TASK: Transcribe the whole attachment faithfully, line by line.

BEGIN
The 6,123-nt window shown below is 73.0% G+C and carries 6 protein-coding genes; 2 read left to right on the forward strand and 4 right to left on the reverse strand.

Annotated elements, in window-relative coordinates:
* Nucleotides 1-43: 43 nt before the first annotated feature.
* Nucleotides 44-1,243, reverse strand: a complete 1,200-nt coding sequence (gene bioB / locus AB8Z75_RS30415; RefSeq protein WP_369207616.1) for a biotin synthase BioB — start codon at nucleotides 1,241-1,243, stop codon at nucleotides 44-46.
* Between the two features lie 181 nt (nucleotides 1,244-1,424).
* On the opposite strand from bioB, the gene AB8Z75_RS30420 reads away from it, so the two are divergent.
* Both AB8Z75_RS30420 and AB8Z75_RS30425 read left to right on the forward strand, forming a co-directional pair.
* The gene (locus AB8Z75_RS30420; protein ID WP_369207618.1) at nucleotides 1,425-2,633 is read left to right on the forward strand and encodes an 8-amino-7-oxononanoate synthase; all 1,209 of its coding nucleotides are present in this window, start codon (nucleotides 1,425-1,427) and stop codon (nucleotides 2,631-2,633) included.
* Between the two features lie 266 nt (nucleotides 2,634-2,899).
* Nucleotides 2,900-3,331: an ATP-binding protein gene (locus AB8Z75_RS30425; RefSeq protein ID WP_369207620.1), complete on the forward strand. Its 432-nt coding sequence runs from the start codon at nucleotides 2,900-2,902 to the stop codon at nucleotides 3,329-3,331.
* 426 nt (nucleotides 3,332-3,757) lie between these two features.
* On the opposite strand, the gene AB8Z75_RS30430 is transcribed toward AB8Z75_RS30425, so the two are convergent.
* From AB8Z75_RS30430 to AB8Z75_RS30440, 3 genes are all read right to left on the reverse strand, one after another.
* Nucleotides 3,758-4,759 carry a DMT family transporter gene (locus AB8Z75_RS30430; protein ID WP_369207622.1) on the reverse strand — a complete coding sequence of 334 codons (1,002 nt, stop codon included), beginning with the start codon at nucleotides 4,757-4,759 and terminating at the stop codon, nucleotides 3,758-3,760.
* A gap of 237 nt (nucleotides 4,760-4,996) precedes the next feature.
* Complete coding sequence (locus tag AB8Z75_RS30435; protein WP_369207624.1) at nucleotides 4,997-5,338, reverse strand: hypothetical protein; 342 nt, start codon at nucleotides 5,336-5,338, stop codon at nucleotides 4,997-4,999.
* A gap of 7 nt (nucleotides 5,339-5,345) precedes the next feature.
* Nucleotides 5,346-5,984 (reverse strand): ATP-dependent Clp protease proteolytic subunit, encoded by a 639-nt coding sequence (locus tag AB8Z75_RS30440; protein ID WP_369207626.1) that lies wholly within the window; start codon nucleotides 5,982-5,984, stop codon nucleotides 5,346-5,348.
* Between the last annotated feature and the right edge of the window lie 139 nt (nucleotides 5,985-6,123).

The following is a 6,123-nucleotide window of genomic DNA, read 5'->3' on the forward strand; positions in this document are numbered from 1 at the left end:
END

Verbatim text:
The 6,123-nt window shown below is 73.0% G+C and carries 6 protein-coding genes; 2 read left to right on the forward strand and 4 right to left on the reverse strand.

Annotated elements, in window-relative coordinates:
* Nucleotides 1-43: 43 nt before the first annotated feature.
* Nucleotides 44-1,243, reverse strand: a complete 1,200-nt coding sequence (gene bioB / locus AB8Z75_RS30415; RefSeq protein WP_369207616.1) for a biotin synthase BioB — start codon at nucleotides 1,241-1,243, stop codon at nucleotides 44-46.
* Between the two features lie 181 nt (nucleotides 1,244-1,424).
* On the opposite strand from bioB, the gene AB8Z75_RS30420 reads away from it, so the two are divergent.
* Both AB8Z75_RS30420 and AB8Z75_RS30425 read left to right on the forward strand, forming a co-directional pair.
* The gene (locus AB8Z75_RS30420; protein ID WP_369207618.1) at nucleotides 1,425-2,633 is read left to right on the forward strand and encodes an 8-amino-7-oxononanoate synthase; all 1,209 of its coding nucleotides are present in this window, start codon (nucleotides 1,425-1,427) and stop codon (nucleotides 2,631-2,633) included.
* Between the two features lie 266 nt (nucleotides 2,634-2,899).
* Nucleotides 2,900-3,331: an ATP-binding protein gene (locus AB8Z75_RS30425; RefSeq protein ID WP_369207620.1), complete on the forward strand. Its 432-nt coding sequence runs from the start codon at nucleotides 2,900-2,902 to the stop codon at nucleotides 3,329-3,331.
* 426 nt (nucleotides 3,332-3,757) lie between these two features.
* On the opposite strand, the gene AB8Z75_RS30430 is transcribed toward AB8Z75_RS30425, so the two are convergent.
* From AB8Z75_RS30430 to AB8Z75_RS30440, 3 genes are all read right to left on the reverse strand, one after another.
* Nucleotides 3,758-4,759 carry a DMT family transporter gene (locus AB8Z75_RS30430; protein ID WP_369207622.1) on the reverse strand — a complete coding sequence of 334 codons (1,002 nt, stop codon included), beginning with the start codon at nucleotides 4,757-4,759 and terminating at the stop codon, nucleotides 3,758-3,760.
* A gap of 237 nt (nucleotides 4,760-4,996) precedes the next feature.
* Complete coding sequence (locus tag AB8Z75_RS30435; protein WP_369207624.1) at nucleotides 4,997-5,338, reverse strand: hypothetical protein; 342 nt, start codon at nucleotides 5,336-5,338, stop codon at nucleotides 4,997-4,999.
* A gap of 7 nt (nucleotides 5,339-5,345) precedes the next feature.
* Nucleotides 5,346-5,984 (reverse strand): ATP-dependent Clp protease proteolytic subunit, encoded by a 639-nt coding sequence (locus tag AB8Z75_RS30440; protein ID WP_369207626.1) that lies wholly within the window; start codon nucleotides 5,982-5,984, stop codon nucleotides 5,346-5,348.
* Between the last annotated feature and the right edge of the window lie 139 nt (nucleotides 5,985-6,123).

The following is a 6,123-nucleotide window of genomic DNA, read 5'->3' on the forward strand; positions in this document are numbered from 1 at the left end: